Turkey’s bid to join the European Union stalled due to shortcomings in democratic reforms and Ankara’s refusal to attend meetings under rotating EU president Cyprus, the European Commission said in a report today.
Cyprus, its northern part occupied by the Turkish army, has used its veto power as an EU member to freeze Turkey’s entry talks since mid-2010. The Cypriot government now holds the EU’s six-month rotating presidency, making progress before 2013 unlikely.
Since opening entry negotiations in 2005, Turkey has completed talks in only one of 35 EU policy areas. Its failure to advance contrasts with Croatia, which started the process at the same time and is scheduled to join the bloc in July 2013.
“Turkey has frozen its relations with the rotating Presidency of the Council of the EU during the second half of 2012, including by refusing to attend any meeting chaired by the Cyprus Presidency,” according to the annual enlargement report, which urged Turkey to show “full respect” of the role of Cyprus’ presidency.
The commission also expressed “serious concerns with regard to Turkish statements and threats,” against Cyprus. Turkey has threatened Cyprus with use of force over a dispute over the ownership of the divided island’s natural resources. Cyprus joined the EU in 2004, but only its south enjoys membership benefits.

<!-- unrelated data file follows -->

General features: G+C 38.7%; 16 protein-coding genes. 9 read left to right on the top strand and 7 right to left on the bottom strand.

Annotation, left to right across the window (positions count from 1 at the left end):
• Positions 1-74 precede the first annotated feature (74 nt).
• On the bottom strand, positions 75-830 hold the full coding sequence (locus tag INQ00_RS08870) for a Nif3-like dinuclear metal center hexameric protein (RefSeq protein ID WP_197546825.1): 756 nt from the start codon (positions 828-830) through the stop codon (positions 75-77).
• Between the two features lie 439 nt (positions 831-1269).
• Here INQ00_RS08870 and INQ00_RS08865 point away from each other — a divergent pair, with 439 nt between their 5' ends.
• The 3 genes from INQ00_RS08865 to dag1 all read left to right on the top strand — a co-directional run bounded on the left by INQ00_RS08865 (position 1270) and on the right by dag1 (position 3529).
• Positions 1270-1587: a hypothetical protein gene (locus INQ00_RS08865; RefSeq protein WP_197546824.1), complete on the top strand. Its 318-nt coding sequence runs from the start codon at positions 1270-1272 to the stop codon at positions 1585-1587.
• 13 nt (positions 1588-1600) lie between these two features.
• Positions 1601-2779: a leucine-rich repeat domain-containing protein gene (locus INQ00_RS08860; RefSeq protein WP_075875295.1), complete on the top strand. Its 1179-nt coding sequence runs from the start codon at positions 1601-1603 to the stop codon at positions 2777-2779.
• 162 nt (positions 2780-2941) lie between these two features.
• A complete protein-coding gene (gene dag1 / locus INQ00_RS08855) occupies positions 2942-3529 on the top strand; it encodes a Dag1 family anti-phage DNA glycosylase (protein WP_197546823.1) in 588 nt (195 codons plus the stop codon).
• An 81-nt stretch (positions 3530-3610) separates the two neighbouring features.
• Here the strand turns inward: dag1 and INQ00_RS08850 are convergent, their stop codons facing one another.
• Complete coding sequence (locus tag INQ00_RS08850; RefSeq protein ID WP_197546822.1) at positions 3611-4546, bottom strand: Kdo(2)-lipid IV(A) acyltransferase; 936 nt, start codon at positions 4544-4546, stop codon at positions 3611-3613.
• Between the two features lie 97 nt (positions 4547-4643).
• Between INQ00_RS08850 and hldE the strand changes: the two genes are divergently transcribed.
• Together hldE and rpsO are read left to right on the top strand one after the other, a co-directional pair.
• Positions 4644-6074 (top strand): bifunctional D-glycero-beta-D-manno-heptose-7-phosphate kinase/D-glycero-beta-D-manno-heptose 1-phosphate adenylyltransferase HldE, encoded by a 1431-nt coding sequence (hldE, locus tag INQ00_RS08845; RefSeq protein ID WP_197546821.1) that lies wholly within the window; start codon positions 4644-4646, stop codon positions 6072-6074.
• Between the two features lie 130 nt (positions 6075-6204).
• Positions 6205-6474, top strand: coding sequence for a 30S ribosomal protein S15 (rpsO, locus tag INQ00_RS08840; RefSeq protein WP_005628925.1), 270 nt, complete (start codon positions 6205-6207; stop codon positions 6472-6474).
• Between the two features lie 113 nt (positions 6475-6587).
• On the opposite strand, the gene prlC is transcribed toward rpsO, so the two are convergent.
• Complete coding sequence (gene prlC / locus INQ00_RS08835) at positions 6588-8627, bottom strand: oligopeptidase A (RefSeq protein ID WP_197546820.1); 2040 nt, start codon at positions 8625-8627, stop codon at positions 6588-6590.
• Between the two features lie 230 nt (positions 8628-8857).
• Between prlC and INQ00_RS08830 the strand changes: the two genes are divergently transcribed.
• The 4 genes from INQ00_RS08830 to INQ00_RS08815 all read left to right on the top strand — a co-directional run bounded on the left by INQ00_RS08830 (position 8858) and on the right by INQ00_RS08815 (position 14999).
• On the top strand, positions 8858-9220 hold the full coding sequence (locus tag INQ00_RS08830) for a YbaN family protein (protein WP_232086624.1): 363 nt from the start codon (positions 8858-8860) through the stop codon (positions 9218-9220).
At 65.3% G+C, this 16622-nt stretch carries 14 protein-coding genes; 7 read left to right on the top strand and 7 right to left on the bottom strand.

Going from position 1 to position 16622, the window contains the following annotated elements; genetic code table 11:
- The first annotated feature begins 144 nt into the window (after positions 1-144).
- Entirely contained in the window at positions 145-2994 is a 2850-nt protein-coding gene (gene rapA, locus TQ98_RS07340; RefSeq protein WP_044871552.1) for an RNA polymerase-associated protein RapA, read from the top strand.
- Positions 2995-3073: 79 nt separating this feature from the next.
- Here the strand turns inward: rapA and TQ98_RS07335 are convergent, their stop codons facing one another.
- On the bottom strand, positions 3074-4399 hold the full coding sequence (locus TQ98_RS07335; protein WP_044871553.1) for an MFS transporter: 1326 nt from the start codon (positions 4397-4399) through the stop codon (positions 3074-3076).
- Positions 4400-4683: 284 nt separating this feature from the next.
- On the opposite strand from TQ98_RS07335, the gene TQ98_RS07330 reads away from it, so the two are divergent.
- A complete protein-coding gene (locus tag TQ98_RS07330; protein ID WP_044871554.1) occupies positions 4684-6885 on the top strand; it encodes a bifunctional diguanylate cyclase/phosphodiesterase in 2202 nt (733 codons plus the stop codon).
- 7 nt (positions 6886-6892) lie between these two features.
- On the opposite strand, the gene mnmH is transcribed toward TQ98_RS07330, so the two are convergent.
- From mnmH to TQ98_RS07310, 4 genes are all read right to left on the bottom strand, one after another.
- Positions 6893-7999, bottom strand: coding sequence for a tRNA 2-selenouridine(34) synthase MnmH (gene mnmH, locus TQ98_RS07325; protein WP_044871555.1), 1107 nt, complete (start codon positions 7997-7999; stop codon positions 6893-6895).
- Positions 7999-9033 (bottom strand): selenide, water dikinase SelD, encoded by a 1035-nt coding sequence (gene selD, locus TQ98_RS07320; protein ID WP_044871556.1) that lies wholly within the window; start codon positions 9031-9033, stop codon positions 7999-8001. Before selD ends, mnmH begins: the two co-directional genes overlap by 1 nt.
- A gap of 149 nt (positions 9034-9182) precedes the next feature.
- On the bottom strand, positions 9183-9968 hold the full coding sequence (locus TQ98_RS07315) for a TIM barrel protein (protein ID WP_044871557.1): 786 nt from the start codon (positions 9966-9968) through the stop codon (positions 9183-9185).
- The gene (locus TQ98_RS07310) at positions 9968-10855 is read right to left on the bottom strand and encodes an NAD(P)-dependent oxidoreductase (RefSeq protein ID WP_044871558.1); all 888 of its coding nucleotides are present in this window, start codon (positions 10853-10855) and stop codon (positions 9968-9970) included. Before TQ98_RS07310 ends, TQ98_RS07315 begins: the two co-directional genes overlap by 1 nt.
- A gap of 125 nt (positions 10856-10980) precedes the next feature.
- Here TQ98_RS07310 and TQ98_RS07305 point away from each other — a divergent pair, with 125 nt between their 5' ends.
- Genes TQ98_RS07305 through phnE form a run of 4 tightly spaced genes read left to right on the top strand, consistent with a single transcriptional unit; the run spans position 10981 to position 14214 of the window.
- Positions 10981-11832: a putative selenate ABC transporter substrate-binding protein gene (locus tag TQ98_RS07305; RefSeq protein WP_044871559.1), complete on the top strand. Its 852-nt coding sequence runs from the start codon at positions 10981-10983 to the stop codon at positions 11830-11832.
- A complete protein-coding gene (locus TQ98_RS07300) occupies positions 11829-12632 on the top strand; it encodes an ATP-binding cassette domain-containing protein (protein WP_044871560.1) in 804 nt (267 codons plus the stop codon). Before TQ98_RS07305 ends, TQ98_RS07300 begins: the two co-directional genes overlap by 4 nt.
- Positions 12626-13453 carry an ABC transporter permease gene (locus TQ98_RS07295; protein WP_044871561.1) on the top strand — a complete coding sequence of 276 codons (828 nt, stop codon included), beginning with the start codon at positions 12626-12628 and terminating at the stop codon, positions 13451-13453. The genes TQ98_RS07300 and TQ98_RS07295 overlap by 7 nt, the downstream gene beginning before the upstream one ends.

Talks under the auspices of the United Nations secretary general to find a comprehensive settlement to the Cyprus issue reached a deadlock in spring 2012. The report says an agreement would boost stability in the region, create economic opportunities and help Turkey’s EU accession negotiations.
Turkey’s bid is also troubled by lack of sufficient progress in improving the country’s human-rights record, the report said.
“There are recurring infringements of the right to liberty and security and to a fair trial, as well as of the freedom of expression, assembly and association, through the disproportionate application of the legislation on terrorism and organized crime,” the report said. “ Further restriction of the freedom of the media and the growing number of court cases against writers and journalists remain serious issues.”
The report singled out the Kurdish conflict as a key challenge for Turkey’s democracy, saying “a political solution is urgently required.” The conflict has left about 40,000 people dead since militants of the Kurdistan Workers’ Party or PKK took up arms for autonomy in the Kurdish-dominated southeast in 1984.
On the health of Turkey’s economy, which has grown an average 5.5 percent a year since Prime Minister Recep Tayyip Erdogan’s party came to power in 2002, the progress report said “sizable external imbalances and significant inflationary pressures remain the largest threats to macroeconomic stability.”
“The high incidence of informal employment, segmented labor markets and the completion of the reform of trade union legislation remain a challenge,” the report cautioned.
Turkey has long been asking the EU relax the visa regime applied to Turkish nationals while the EU insists that Turkey must first sign a “readmission agreement” to accept the return of possibly thousands of illegal migrants who entered Europe via Turkey with the help of smugglers.
“After it was initiated in June, it is now crucial that Turkey signs the readmission agreement to allow for implementation of the visa liberalization road map to start,” the report said.
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